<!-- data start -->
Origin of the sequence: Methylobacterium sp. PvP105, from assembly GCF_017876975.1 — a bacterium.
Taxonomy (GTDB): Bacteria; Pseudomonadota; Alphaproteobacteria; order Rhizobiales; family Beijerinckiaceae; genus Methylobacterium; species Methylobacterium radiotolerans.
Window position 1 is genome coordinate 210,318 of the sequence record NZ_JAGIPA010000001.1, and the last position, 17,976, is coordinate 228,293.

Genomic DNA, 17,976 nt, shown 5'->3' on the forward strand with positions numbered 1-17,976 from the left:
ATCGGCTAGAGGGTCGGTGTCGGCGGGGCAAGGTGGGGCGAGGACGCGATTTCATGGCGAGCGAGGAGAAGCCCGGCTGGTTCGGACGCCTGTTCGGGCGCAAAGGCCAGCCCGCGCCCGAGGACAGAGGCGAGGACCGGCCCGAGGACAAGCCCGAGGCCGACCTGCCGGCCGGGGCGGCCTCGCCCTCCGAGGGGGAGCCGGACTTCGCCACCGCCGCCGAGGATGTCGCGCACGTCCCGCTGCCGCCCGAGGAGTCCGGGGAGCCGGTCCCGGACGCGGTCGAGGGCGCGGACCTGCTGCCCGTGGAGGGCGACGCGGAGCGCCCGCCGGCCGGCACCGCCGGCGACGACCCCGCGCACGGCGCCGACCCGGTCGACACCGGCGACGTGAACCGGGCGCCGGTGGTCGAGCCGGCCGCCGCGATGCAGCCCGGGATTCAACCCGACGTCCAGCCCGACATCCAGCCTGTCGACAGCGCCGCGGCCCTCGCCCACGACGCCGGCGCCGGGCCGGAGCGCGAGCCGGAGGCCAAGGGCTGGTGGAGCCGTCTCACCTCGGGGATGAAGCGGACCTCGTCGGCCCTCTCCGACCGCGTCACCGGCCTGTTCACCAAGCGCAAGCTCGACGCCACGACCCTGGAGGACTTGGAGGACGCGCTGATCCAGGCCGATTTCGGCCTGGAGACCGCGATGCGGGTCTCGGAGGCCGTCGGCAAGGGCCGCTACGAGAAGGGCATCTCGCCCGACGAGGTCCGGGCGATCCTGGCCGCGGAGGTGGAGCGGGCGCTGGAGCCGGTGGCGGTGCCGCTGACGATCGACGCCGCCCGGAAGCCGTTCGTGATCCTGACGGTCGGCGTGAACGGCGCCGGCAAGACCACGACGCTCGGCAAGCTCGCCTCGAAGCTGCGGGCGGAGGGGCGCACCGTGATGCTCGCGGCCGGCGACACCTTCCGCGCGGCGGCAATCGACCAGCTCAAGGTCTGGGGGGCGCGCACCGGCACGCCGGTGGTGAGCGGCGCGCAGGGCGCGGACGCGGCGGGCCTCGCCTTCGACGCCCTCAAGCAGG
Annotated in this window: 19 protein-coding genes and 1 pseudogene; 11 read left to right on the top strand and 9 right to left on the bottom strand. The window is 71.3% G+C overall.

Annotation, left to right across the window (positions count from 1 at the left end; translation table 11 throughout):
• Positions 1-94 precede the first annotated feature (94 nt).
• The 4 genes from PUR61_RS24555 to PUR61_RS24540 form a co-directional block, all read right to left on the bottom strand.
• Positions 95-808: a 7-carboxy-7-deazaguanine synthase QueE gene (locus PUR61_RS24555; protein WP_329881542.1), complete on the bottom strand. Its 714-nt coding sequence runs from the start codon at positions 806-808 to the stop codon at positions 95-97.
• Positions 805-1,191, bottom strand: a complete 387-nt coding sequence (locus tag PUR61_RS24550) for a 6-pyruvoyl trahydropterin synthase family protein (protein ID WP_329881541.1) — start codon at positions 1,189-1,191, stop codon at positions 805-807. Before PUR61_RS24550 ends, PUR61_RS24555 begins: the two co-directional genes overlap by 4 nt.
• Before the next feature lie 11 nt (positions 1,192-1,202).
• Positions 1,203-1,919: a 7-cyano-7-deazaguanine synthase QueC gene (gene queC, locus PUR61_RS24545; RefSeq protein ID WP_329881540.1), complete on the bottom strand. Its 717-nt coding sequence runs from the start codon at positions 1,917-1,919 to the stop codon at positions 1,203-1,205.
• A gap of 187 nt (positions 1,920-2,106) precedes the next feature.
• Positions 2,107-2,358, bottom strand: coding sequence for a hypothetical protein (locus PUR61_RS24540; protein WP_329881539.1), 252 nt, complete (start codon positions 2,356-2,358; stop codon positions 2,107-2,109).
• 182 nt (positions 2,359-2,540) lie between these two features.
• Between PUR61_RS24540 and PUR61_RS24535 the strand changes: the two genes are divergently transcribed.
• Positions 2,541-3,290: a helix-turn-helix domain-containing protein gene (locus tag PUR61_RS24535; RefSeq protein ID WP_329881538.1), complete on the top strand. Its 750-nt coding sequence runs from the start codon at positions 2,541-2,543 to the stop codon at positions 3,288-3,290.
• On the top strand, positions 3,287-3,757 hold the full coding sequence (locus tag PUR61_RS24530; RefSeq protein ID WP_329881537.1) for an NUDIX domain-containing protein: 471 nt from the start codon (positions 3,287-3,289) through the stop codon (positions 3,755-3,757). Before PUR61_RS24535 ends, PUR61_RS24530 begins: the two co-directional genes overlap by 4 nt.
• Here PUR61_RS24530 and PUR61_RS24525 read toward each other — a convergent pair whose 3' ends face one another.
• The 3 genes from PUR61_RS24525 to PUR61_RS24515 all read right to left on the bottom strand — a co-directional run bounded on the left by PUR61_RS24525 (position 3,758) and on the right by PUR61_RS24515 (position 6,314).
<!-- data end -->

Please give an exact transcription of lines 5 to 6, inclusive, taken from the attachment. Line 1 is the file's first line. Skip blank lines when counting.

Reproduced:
ATCGGCTAGAGGGTCGGTGTCGGCGGGGCAAGGTGGGGCGAGGACGCGATTTCATGGCGAGCGAGGAGAAGCCCGGCTGGTTCGGACGCCTGTTCGGGCGCAAAGGCCAGCCCGCGCCCGAGGACAGAGGCGAGGACCGGCCCGAGGACAAGCCCGAGGCCGACCTGCCGGCCGGGGCGGCCTCGCCCTCCGAGGGGGAGCCGGACTTCGCCACCGCCGCCGAGGATGTCGCGCACGTCCCGCTGCCGCCCGAGGAGTCCGGGGAGCCGGTCCCGGACGCGGTCGAGGGCGCGGACCTGCTGCCCGTGGAGGGCGACGCGGAGCGCCCGCCGGCCGGCACCGCCGGCGACGACCCCGCGCACGGCGCCGACCCGGTCGACACCGGCGACGTGAACCGGGCGCCGGTGGTCGAGCCGGCCGCCGCGATGCAGCCCGGGATTCAACCCGACGTCCAGCCCGACATCCAGCCTGTCGACAGCGCCGCGGCCCTCGCCCACGACGCCGGCGCCGGGCCGGAGCGCGAGCCGGAGGCCAAGGGCTGGTGGAGCCGTCTCACCTCGGGGATGAAGCGGACCTCGTCGGCCCTCTCCGACCGCGTCACCGGCCTGTTCACCAAGCGCAAGCTCGACGCCACGACCCTGGAGGACTTGGAGGACGCGCTGATCCAGGCCGATTTCGGCCTGGAGACCGCGATGCGGGTCTCGGAGGCCGTCGGCAAGGGCCGCTACGAGAAGGGCATCTCGCCCGACGAGGTCCGGGCGATCCTGGCCGCGGAGGTGGAGCGGGCGCTGGAGCCGGTGGCGGTGCCGCTGACGATCGACGCCGCCCGGAAGCCGTTCGTGATCCTGACGGTCGGCGTGAACGGCGCCGGCAAGACCACGACGCTCGGCAAGCTCGCCTCGAAGCTGCGGGCGGAGGGGCGCACCGTGATGCTCGCGGCCGGCGACACCTTCCGCGCGGCGGCAATCGACCAGCTCAAGGTCTGGGGGGCGCGCACCGGCACGCCGGTGGTGAGCGGCGCGCAGGGCGCGGACGCGGCGGGCCTCGCCTTCGACGCCCTCAAGCAGG
Annotated in this window: 19 protein-coding genes and 1 pseudogene; 11 read left to right on the top strand and 9 right to left on the bottom strand. The window is 71.3% G+C overall.